Abstract for: Food systems and zoonotic disease: mapping the role of wildlife in China, the Philippines and the Democratic Republic of Congo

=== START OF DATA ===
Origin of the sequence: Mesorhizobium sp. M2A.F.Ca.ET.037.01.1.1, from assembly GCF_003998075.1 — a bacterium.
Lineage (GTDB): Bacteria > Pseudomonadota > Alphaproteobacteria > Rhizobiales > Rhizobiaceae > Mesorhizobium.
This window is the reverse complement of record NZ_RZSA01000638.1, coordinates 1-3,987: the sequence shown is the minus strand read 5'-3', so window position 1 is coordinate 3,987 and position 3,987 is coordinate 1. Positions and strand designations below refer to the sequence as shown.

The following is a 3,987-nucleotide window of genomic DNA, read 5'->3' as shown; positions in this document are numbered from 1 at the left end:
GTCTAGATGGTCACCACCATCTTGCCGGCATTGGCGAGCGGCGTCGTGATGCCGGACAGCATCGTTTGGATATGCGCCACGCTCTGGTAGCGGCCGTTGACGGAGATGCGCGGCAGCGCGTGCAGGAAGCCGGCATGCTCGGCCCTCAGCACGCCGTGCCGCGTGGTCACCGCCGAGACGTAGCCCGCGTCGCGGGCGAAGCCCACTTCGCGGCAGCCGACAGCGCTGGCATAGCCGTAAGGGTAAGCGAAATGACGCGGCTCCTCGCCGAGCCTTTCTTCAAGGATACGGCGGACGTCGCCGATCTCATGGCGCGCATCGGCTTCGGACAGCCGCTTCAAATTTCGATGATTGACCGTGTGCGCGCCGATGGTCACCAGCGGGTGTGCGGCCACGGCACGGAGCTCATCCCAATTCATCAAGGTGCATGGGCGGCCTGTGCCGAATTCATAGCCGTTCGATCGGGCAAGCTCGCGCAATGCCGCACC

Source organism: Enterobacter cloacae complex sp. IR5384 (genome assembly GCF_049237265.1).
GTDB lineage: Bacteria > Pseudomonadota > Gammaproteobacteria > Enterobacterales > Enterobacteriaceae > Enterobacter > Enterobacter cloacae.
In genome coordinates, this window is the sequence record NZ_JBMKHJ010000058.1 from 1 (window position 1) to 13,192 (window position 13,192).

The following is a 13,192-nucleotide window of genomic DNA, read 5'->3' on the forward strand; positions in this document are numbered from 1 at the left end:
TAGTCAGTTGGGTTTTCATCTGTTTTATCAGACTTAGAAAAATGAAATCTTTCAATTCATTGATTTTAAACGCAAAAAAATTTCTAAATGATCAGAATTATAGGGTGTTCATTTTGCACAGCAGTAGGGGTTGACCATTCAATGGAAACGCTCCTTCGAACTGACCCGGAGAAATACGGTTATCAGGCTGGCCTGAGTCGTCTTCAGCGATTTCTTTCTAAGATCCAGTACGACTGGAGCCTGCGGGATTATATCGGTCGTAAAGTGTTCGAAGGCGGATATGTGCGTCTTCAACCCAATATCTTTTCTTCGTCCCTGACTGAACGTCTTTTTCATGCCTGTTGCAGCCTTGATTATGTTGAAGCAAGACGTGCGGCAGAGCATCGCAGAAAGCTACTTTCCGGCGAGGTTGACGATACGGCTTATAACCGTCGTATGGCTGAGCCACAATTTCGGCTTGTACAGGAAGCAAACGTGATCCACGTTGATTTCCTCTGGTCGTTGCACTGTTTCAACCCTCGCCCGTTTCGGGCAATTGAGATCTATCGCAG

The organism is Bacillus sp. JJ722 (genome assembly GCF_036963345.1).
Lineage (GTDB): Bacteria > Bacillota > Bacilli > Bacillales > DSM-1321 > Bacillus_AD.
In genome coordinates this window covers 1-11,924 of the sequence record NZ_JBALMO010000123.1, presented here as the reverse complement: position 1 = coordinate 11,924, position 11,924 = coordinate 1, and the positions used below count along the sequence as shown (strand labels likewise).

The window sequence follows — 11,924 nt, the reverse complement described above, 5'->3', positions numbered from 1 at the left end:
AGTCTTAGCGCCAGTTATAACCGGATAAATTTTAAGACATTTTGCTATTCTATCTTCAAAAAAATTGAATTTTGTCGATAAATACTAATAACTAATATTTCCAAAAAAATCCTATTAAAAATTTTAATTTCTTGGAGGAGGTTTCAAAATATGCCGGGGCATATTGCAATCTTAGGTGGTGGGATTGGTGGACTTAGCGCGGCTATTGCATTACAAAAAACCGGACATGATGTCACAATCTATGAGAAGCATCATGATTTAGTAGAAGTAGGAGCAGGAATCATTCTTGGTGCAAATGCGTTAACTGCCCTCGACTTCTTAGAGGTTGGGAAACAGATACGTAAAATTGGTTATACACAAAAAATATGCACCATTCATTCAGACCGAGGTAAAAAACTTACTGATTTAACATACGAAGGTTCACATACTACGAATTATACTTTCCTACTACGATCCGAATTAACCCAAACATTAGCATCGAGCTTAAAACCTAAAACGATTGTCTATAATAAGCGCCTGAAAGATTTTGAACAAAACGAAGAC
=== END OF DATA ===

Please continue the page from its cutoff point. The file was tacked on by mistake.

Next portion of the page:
In order to stem the increasing incidence of zoonotic spillover events from wildlife populations, various policies governing the animal-human interface have been proposed and implemented. A substantial proportion of the animal-human interface is situated within the food system, including hunting, rearing, trading and consuming both wild and domesticated species. This makes food system policy a potentially crucial tool in reducing the risk of zoonotic spillover events. While preventing emerging zoonoses is key to protecting the health of human populations, the food system is composed of multiple, interacting pathways and may be thought of as a complex adaptive system. Understanding the underlying structure of the system driving zoonotic spillover events is key to effective intervention. The aims of the study were: to map the system driving increasing incidence of spillover of zoonotic pathogens from wildlife to humans; to identify examples of archetypal system behaviour driving this increasing incidence; and to generate hypotheses around the potential consequences, both intended and unintended, of policy interventions on zoonotic spillover events as well as food systems and their outcomes, including nutrition, livelihoods, food security and food culture.